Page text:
English Pages, 12. 4. 2022
I often cannot believe my eyes (and ears) these days what nonsense I hear. Especially in the state-funded media and on social networks. This phenomenon is usually explained by referring to lack of good education, to superficial way of thinking, to mental laziness, to carelessness, to belief in false ideologies, to being "led astray" by so-called disinformation. However, none of this tells us why it is so, why it is now reaching a completely different dimension than before, and why it is impossible to explain the absurdity of such views to their proponents.
In this short reflection I can only express one of the many relevant dimensions of this phenomenon; I have no greater ambition. My hypothesis is that thinking is damaged by an excessive amount of information, which "overloads and burdens" people so much that they have no time to think. Ray Bradbury made a similar point seven decades ago in his famous dystopian novel Fahrenheit 451. In this book, people were constantly "flooded" with more and more information (Bradbury's TV walls), and trying to consume it became a substitute for thinking. Half a century ago, when the TV "culture" began, I didn't understand why people would come home and turn on the TV. Now I'm beginning to understand. They don't want to think.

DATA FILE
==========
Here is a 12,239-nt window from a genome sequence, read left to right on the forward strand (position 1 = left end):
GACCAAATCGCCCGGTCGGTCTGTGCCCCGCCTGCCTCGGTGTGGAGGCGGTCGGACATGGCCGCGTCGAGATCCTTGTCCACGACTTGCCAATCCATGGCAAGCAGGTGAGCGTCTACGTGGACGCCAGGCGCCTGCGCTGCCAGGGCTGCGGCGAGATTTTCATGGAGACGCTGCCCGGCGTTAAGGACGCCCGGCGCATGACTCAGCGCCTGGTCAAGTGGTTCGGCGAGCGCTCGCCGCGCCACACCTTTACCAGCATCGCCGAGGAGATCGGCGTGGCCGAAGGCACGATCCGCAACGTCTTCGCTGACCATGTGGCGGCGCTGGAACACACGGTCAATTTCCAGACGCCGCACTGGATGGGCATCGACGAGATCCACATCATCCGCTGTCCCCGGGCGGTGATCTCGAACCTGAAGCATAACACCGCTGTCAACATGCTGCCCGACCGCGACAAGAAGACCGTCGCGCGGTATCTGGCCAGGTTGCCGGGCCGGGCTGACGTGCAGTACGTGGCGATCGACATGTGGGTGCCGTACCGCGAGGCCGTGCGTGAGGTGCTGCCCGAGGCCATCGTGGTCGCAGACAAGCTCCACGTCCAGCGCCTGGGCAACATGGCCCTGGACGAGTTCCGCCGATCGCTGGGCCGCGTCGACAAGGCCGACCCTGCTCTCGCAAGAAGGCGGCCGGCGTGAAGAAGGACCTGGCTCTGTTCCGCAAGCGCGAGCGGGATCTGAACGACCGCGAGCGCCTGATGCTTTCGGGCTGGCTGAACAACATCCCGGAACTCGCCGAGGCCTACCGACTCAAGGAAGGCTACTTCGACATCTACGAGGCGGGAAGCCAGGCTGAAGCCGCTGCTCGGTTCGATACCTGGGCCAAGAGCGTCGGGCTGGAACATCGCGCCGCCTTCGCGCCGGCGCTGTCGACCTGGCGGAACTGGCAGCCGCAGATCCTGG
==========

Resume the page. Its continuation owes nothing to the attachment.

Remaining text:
If you try to consume all the available information, you don't need to think. The tragedy is that you believe you know everything. Yet knowledge and accumulating information are two different things. To know means to be able to sort, to evaluate, to place information in the right "boxes". In chess terminology, you must know if this or that information belongs on A6 or on D7. Without this knowledge, the information itself is meaningless. A large amount of unsorted and uncategorized information hopelessly damages human thinking.
It is certainly influencing my thinking as well. Intentionally, I almost never watch TV. It not only brings information, it effectively manipulates by both its volume and selection. Newspapers certainly do that too, yet the reader can skip through them; on television it's not possible. That makes it far more dangerous.
Even without a TV that's constantly on, I am sure that I don’t have a shortage of information. I'm surrounded by newspapers, magazines, books, the internet. Just today I received three magazines from the US and one from Switzerland. I can only read a fraction of them. On the same day, I got about five Czech magazines on my desk. The choice of what to read cannot be made for me by someone else. To make a choice, one needs theories, concepts, hypotheses, ideologies, but these are not the product of information, they are the product of thinking, reflecting, studying, working.
People often believe that they are not influenced by anything, that they are only getting information. This is nonsense. We differ not in the volume of information we absorb. We differ in the theories that classify and evaluate it. It's not a question of speed-reading, it's a question of thinking.